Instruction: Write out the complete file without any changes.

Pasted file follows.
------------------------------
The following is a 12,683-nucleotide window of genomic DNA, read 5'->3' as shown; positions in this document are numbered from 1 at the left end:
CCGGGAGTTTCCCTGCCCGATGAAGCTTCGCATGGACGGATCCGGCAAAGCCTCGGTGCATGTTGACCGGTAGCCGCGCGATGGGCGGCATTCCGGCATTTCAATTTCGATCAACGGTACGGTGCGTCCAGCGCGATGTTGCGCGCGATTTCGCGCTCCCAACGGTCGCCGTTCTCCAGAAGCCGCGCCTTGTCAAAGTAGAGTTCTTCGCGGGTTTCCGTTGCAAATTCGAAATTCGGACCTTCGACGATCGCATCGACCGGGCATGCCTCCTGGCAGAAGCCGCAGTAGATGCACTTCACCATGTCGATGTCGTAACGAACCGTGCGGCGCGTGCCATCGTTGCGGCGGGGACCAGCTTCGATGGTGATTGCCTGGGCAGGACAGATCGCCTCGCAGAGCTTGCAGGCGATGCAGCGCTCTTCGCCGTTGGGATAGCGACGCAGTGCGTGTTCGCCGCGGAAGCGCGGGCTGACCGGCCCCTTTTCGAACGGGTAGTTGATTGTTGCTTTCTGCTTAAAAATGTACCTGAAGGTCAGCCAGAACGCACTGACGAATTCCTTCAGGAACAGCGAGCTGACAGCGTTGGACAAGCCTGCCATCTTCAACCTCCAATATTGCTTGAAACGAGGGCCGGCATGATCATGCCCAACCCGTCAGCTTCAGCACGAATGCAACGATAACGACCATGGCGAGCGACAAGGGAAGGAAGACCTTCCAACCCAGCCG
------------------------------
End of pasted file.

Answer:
The following is a 12,683-nucleotide window of genomic DNA, read 5'->3' as shown; positions in this document are numbered from 1 at the left end:
CCGGGAGTTTCCCTGCCCGATGAAGCTTCGCATGGACGGATCCGGCAAAGCCTCGGTGCATGTTGACCGGTAGCCGCGCGATGGGCGGCATTCCGGCATTTCAATTTCGATCAACGGTACGGTGCGTCCAGCGCGATGTTGCGCGCGATTTCGCGCTCCCAACGGTCGCCGTTCTCCAGAAGCCGCGCCTTGTCAAAGTAGAGTTCTTCGCGGGTTTCCGTTGCAAATTCGAAATTCGGACCTTCGACGATCGCATCGACCGGGCATGCCTCCTGGCAGAAGCCGCAGTAGATGCACTTCACCATGTCGATGTCGTAACGAACCGTGCGGCGCGTGCCATCGTTGCGGCGGGGACCAGCTTCGATGGTGATTGCCTGGGCAGGACAGATCGCCTCGCAGAGCTTGCAGGCGATGCAGCGCTCTTCGCCGTTGGGATAGCGACGCAGTGCGTGTTCGCCGCGGAAGCGCGGGCTGACCGGCCCCTTTTCGAACGGGTAGTTGATTGTTGCTTTCTGCTTAAAAATGTACCTGAAGGTCAGCCAGAACGCACTGACGAATTCCTTCAGGAACAGCGAGCTGACAGCGTTGGACAAGCCTGCCATCTTCAACCTCCAATATTGCTTGAAACGAGGGCCGGCATGATCATGCCCAACCCGTCAGCTTCAGCACGAATGCAACGATAACGACCATGGCGAGCGACAAGGGAAGGAAGACCTTCCAACCCAGCCG